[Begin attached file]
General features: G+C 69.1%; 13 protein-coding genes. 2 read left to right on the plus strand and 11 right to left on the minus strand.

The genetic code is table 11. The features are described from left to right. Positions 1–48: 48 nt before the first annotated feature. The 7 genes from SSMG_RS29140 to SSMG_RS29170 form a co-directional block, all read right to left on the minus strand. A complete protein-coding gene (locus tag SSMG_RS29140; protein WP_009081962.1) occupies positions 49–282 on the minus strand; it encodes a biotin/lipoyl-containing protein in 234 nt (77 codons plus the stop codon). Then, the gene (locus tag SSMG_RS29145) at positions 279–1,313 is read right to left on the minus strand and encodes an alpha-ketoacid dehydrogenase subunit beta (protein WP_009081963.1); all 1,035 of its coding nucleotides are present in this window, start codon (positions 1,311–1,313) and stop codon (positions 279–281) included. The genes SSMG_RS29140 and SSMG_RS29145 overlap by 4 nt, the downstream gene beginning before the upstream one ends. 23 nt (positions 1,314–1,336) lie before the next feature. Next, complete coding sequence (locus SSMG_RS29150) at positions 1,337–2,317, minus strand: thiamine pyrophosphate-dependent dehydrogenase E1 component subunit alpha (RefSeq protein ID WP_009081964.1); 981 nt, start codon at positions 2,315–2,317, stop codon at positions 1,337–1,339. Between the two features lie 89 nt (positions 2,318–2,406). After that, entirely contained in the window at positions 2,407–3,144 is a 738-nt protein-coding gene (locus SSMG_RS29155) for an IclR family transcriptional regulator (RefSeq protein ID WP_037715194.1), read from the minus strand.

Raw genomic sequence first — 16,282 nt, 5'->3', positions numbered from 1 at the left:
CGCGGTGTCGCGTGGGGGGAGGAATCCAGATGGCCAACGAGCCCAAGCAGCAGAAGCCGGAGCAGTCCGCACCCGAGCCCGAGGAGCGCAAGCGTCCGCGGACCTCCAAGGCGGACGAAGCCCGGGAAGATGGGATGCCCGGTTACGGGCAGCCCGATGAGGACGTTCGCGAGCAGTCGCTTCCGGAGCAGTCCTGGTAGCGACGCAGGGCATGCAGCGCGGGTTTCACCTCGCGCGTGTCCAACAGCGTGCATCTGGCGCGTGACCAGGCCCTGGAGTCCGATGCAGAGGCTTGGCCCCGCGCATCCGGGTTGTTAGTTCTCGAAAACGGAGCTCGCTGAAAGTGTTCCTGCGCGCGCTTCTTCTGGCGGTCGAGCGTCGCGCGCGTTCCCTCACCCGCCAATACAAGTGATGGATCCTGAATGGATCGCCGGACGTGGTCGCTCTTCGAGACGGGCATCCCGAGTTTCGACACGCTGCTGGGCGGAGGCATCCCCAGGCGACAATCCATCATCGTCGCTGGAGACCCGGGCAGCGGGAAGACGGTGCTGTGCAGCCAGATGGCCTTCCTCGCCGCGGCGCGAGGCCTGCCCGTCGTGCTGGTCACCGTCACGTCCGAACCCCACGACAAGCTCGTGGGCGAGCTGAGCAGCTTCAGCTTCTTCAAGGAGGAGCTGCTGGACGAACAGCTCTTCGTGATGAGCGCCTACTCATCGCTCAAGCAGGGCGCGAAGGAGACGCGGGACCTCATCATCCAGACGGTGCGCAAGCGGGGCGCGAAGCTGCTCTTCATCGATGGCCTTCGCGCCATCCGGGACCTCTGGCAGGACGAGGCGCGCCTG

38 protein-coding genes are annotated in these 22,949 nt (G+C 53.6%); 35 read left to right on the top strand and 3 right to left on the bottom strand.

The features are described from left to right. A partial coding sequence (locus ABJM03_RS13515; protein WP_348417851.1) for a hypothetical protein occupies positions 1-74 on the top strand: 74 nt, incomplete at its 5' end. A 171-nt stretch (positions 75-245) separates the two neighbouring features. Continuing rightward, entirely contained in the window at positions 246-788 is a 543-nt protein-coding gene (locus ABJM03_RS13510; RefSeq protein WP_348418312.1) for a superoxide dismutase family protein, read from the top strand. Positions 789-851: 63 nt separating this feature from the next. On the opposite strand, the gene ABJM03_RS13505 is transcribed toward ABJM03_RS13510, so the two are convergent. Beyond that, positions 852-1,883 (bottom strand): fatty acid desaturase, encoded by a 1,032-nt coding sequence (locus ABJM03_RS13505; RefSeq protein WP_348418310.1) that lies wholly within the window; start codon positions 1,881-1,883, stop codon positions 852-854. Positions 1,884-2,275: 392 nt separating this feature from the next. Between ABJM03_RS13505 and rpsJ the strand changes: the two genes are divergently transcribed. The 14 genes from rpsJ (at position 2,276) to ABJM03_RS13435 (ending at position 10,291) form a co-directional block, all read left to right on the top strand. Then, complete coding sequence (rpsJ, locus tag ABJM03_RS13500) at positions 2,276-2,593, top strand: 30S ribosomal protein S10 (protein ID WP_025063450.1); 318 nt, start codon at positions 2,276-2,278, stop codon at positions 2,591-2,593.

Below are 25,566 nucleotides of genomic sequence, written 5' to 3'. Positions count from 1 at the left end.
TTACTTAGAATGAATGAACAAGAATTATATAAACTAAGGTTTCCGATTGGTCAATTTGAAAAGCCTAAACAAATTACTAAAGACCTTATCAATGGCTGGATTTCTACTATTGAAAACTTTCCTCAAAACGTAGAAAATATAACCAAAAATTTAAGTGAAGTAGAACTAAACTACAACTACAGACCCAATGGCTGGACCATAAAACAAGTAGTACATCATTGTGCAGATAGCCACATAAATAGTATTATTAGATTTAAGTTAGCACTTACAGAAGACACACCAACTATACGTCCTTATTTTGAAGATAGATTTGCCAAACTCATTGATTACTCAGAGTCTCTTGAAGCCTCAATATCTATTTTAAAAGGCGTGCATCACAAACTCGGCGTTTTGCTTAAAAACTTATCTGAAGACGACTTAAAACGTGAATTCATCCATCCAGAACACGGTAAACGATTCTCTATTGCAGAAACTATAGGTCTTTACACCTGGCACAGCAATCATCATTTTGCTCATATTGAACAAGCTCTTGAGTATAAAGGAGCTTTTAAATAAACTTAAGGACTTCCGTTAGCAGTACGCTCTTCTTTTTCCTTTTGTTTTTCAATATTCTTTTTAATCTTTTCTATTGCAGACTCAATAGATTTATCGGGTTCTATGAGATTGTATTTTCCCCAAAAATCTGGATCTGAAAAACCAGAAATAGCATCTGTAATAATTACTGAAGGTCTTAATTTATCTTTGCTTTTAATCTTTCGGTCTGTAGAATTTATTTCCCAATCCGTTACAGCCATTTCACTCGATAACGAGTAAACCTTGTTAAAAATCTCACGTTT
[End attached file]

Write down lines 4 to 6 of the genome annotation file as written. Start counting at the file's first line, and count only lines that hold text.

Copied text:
CGCGGTGTCGCGTGGGGGGAGGAATCCAGATGGCCAACGAGCCCAAGCAGCAGAAGCCGGAGCAGTCCGCACCCGAGCCCGAGGAGCGCAAGCGTCCGCGGACCTCCAAGGCGGACGAAGCCCGGGAAGATGGGATGCCCGGTTACGGGCAGCCCGATGAGGACGTTCGCGAGCAGTCGCTTCCGGAGCAGTCCTGGTAGCGACGCAGGGCATGCAGCGCGGGTTTCACCTCGCGCGTGTCCAACAGCGTGCATCTGGCGCGTGACCAGGCCCTGGAGTCCGATGCAGAGGCTTGGCCCCGCGCATCCGGGTTGTTAGTTCTCGAAAACGGAGCTCGCTGAAAGTGTTCCTGCGCGCGCTTCTTCTGGCGGTCGAGCGTCGCGCGCGTTCCCTCACCCGCCAATACAAGTGATGGATCCTGAATGGATCGCCGGACGTGGTCGCTCTTCGAGACGGGCATCCCGAGTTTCGACACGCTGCTGGGCGGAGGCATCCCCAGGCGACAATCCATCATCGTCGCTGGAGACCCGGGCAGCGGGAAGACGGTGCTGTGCAGCCAGATGGCCTTCCTCGCCGCGGCGCGAGGCCTGCCCGTCGTGCTGGTCACCGTCACGTCCGAACCCCACGACAAGCTCGTGGGCGAGCTGAGCAGCTTCAGCTTCTTCAAGGAGGAGCTGCTGGACGAACAGCTCTTCGTGATGAGCGCCTACTCATCGCTCAAGCAGGGCGCGAAGGAGACGCGGGACCTCATCATCCAGACGGTGCGCAAGCGGGGCGCGAAGCTGCTCTTCATCGATGGCCTTCGCGCCATCCGGGACCTCTGGCAGGACGAGGCGCGCCTG

38 protein-coding genes are annotated in these 22,949 nt (G+C 53.6%); 35 read left to right on the top strand and 3 right to left on the bottom strand.

The features are described from left to right. A partial coding sequence (locus ABJM03_RS13515; protein WP_348417851.1) for a hypothetical protein occupies positions 1-74 on the top strand: 74 nt, incomplete at its 5' end. A 171-nt stretch (positions 75-245) separates the two neighbouring features. Continuing rightward, entirely contained in the window at positions 246-788 is a 543-nt protein-coding gene (locus ABJM03_RS13510; RefSeq protein WP_348418312.1) for a superoxide dismutase family protein, read from the top strand. Positions 789-851: 63 nt separating this feature from the next. On the opposite strand, the gene ABJM03_RS13505 is transcribed toward ABJM03_RS13510, so the two are convergent. Beyond that, positions 852-1,883 (bottom strand): fatty acid desaturase, encoded by a 1,032-nt coding sequence (locus ABJM03_RS13505; RefSeq protein WP_348418310.1) that lies wholly within the window; start codon positions 1,881-1,883, stop codon positions 852-854. Positions 1,884-2,275: 392 nt separating this feature from the next. Between ABJM03_RS13505 and rpsJ the strand changes: the two genes are divergently transcribed. The 14 genes from rpsJ (at position 2,276) to ABJM03_RS13435 (ending at position 10,291) form a co-directional block, all read left to right on the top strand. Then, complete coding sequence (rpsJ, locus tag ABJM03_RS13500) at positions 2,276-2,593, top strand: 30S ribosomal protein S10 (protein ID WP_025063450.1); 318 nt, start codon at positions 2,276-2,278, stop codon at positions 2,591-2,593.